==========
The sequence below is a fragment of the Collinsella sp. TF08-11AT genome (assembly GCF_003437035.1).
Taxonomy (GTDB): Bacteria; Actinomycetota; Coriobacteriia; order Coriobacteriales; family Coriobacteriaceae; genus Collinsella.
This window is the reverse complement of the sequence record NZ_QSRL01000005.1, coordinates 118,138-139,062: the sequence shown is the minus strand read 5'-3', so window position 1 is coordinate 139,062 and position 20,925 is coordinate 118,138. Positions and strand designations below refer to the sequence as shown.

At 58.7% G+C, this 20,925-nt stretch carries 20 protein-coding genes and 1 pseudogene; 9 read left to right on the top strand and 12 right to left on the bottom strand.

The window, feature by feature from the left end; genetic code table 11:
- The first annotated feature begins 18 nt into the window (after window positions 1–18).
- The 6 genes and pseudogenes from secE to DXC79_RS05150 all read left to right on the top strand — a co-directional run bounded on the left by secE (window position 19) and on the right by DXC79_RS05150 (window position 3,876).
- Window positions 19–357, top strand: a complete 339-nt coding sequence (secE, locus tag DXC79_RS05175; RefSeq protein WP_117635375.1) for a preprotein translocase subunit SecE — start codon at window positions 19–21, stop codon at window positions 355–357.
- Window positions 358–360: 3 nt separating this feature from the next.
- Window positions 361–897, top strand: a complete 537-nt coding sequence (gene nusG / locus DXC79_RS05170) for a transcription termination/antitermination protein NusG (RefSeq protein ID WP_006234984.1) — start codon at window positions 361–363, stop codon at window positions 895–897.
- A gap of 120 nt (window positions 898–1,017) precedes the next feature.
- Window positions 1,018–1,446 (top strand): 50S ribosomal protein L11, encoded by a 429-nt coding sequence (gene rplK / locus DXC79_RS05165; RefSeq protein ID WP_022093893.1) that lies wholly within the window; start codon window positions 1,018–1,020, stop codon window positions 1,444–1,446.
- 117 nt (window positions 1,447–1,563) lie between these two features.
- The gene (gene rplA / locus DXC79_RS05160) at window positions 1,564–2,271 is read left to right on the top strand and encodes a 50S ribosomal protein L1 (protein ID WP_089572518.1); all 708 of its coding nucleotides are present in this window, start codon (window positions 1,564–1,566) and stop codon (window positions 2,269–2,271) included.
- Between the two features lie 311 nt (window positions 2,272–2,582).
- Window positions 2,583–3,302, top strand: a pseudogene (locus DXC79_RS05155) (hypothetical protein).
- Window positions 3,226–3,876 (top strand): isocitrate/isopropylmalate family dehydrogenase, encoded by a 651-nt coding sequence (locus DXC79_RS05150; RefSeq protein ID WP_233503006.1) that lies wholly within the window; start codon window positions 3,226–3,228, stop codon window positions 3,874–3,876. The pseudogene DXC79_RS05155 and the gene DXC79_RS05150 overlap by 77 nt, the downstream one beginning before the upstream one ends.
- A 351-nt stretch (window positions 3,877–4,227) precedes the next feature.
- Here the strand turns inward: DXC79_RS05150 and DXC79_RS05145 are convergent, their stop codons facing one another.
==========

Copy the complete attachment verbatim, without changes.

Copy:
The sequence below is a fragment of the Collinsella sp. TF08-11AT genome (assembly GCF_003437035.1).
Taxonomy (GTDB): Bacteria; Actinomycetota; Coriobacteriia; order Coriobacteriales; family Coriobacteriaceae; genus Collinsella.
This window is the reverse complement of the sequence record NZ_QSRL01000005.1, coordinates 118,138-139,062: the sequence shown is the minus strand read 5'-3', so window position 1 is coordinate 139,062 and position 20,925 is coordinate 118,138. Positions and strand designations below refer to the sequence as shown.

At 58.7% G+C, this 20,925-nt stretch carries 20 protein-coding genes and 1 pseudogene; 9 read left to right on the top strand and 12 right to left on the bottom strand.

The window, feature by feature from the left end; genetic code table 11:
- The first annotated feature begins 18 nt into the window (after window positions 1–18).
- The 6 genes and pseudogenes from secE to DXC79_RS05150 all read left to right on the top strand — a co-directional run bounded on the left by secE (window position 19) and on the right by DXC79_RS05150 (window position 3,876).
- Window positions 19–357, top strand: a complete 339-nt coding sequence (secE, locus tag DXC79_RS05175; RefSeq protein WP_117635375.1) for a preprotein translocase subunit SecE — start codon at window positions 19–21, stop codon at window positions 355–357.
- Window positions 358–360: 3 nt separating this feature from the next.
- Window positions 361–897, top strand: a complete 537-nt coding sequence (gene nusG / locus DXC79_RS05170) for a transcription termination/antitermination protein NusG (RefSeq protein ID WP_006234984.1) — start codon at window positions 361–363, stop codon at window positions 895–897.
- A gap of 120 nt (window positions 898–1,017) precedes the next feature.
- Window positions 1,018–1,446 (top strand): 50S ribosomal protein L11, encoded by a 429-nt coding sequence (gene rplK / locus DXC79_RS05165; RefSeq protein ID WP_022093893.1) that lies wholly within the window; start codon window positions 1,018–1,020, stop codon window positions 1,444–1,446.
- 117 nt (window positions 1,447–1,563) lie between these two features.
- The gene (gene rplA / locus DXC79_RS05160) at window positions 1,564–2,271 is read left to right on the top strand and encodes a 50S ribosomal protein L1 (protein ID WP_089572518.1); all 708 of its coding nucleotides are present in this window, start codon (window positions 1,564–1,566) and stop codon (window positions 2,269–2,271) included.
- Between the two features lie 311 nt (window positions 2,272–2,582).
- Window positions 2,583–3,302, top strand: a pseudogene (locus DXC79_RS05155) (hypothetical protein).
- Window positions 3,226–3,876 (top strand): isocitrate/isopropylmalate family dehydrogenase, encoded by a 651-nt coding sequence (locus DXC79_RS05150; RefSeq protein ID WP_233503006.1) that lies wholly within the window; start codon window positions 3,226–3,228, stop codon window positions 3,874–3,876. The pseudogene DXC79_RS05155 and the gene DXC79_RS05150 overlap by 77 nt, the downstream one beginning before the upstream one ends.
- A 351-nt stretch (window positions 3,877–4,227) precedes the next feature.
- Here the strand turns inward: DXC79_RS05150 and DXC79_RS05145 are convergent, their stop codons facing one another.